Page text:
Bark peeling away on Japanese cherry (Amanogawa)

Asked June 7, 2019, 9:18 PM EDT

Last summer (2018) was hot for very many weeks and sap started to come out on the west side of my Amanogawa - this attracted ants, who began to gnaw on the bark (I saw bark dust on the ground). Once I got rid of the ants and temperatures cooled down, the tree bark didn't look too bad - see the photo. Over the winter and now into spring (2019), I had hoped the bark would heal, but it seems to be splitting open and getting worse - see the next two photos. I have seen no insect activity and there has not been any damage by tools, etc. The last two photos perhaps look worse than they really are because the tree was wet from rain today. I can provide more photos if permitted. The leaves are nice and green and the branches look fine. Help! I do not want to lose this beautiful tree.

Washington ornamental cherry

1 Response

It's not unusual for the bark of young cherry trees to split when exposed to extreme heat, and the fact that it's on the west side of the tree would point to an environmental factor. The split isn't a problem by itself. The wound is vulnerable to infection. I can't tell if your tree has bacterial canker by looking at it. Look at the articles I've sent you below. If you are still unsure of how to proceed, you can call your county's extension service, and they can help you to send in a sample for a free diagnosis at our WSU Plant Pathology lab. Another option is to call a certified arborist. You can look for one in your area here: https://pnwisa.org/hire-an-arborist/isa-certified-arborist-directory/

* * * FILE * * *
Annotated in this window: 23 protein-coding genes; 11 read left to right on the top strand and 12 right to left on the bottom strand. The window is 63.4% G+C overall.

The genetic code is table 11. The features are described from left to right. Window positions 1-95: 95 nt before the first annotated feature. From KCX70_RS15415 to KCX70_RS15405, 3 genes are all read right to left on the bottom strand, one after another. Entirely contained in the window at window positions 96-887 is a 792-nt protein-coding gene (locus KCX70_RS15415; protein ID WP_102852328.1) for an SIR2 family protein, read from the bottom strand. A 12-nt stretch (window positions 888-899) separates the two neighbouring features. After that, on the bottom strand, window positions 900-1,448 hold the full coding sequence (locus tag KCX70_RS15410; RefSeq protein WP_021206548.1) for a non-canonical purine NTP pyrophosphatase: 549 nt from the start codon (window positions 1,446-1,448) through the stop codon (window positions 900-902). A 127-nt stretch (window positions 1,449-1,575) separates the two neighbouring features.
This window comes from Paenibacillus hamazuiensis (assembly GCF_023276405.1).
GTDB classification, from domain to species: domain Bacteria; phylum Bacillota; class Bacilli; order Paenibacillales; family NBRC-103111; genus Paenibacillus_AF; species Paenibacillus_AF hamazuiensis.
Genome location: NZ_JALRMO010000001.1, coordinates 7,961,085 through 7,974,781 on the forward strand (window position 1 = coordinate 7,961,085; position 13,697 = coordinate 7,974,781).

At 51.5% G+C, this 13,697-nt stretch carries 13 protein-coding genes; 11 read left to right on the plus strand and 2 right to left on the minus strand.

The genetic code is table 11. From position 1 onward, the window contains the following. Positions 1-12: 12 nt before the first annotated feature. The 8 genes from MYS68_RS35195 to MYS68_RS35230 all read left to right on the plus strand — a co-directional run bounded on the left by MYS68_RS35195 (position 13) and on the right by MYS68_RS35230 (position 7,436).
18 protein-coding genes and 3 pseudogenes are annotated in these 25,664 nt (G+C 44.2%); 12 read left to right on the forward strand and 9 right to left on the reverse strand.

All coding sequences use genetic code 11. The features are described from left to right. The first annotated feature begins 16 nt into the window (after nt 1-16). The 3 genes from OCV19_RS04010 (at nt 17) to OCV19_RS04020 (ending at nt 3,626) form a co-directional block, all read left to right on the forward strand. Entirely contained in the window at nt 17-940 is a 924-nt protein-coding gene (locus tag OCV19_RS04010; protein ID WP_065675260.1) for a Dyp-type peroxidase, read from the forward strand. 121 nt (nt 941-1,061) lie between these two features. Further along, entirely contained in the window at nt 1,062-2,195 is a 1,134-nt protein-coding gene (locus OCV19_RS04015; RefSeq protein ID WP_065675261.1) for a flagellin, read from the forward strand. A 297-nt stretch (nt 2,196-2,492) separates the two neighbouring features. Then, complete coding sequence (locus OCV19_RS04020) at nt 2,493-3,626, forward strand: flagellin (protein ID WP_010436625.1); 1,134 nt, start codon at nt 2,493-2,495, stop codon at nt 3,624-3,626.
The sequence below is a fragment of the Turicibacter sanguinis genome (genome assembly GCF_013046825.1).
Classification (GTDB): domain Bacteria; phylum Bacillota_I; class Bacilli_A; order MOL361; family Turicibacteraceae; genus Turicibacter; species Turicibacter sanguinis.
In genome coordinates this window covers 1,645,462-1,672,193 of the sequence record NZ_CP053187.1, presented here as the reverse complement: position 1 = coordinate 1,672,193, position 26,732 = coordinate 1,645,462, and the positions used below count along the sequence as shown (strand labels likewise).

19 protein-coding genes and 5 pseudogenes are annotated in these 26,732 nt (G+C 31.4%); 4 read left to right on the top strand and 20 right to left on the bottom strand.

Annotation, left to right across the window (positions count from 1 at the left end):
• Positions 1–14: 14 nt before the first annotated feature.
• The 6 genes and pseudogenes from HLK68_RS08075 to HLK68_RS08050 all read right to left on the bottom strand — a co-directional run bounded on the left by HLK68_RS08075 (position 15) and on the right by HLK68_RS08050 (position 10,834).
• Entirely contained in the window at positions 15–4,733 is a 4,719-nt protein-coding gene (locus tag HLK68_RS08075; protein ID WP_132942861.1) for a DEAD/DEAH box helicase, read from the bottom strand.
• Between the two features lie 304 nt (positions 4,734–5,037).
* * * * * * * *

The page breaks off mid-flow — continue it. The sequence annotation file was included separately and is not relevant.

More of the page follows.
This article is about what to do about bark splitting: http://plantclinic.cornell.edu/factsheets/barksplitting.pdf

And the other is about bacterial canker on ornamental cherry trees http://hortsense.cahnrs.wsu.edu/Public/FactsheetWebPrint.aspx?ProblemId=481